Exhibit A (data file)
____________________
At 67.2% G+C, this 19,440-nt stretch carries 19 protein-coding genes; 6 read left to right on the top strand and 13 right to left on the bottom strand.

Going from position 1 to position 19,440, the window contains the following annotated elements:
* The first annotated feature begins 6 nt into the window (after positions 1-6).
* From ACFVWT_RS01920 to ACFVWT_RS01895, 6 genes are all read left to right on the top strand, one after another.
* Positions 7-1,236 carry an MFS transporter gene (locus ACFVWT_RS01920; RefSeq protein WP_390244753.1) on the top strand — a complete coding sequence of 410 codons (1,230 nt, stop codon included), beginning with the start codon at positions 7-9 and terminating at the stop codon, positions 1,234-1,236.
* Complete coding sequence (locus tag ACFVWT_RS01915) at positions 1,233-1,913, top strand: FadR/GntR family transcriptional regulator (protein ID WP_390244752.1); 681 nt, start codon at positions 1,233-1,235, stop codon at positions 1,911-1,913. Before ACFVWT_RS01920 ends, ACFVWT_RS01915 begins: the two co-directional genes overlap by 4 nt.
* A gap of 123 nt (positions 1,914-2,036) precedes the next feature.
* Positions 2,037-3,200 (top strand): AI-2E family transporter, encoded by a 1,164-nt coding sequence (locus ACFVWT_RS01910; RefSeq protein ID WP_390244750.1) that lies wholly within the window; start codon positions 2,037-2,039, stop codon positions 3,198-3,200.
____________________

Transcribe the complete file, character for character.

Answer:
At 67.2% G+C, this 19,440-nt stretch carries 19 protein-coding genes; 6 read left to right on the top strand and 13 right to left on the bottom strand.

Going from position 1 to position 19,440, the window contains the following annotated elements:
* The first annotated feature begins 6 nt into the window (after positions 1-6).
* From ACFVWT_RS01920 to ACFVWT_RS01895, 6 genes are all read left to right on the top strand, one after another.
* Positions 7-1,236 carry an MFS transporter gene (locus ACFVWT_RS01920; RefSeq protein WP_390244753.1) on the top strand — a complete coding sequence of 410 codons (1,230 nt, stop codon included), beginning with the start codon at positions 7-9 and terminating at the stop codon, positions 1,234-1,236.
* Complete coding sequence (locus tag ACFVWT_RS01915) at positions 1,233-1,913, top strand: FadR/GntR family transcriptional regulator (protein ID WP_390244752.1); 681 nt, start codon at positions 1,233-1,235, stop codon at positions 1,911-1,913. Before ACFVWT_RS01920 ends, ACFVWT_RS01915 begins: the two co-directional genes overlap by 4 nt.
* A gap of 123 nt (positions 1,914-2,036) precedes the next feature.
* Positions 2,037-3,200 (top strand): AI-2E family transporter, encoded by a 1,164-nt coding sequence (locus ACFVWT_RS01910; RefSeq protein ID WP_390244750.1) that lies wholly within the window; start codon positions 2,037-2,039, stop codon positions 3,198-3,200.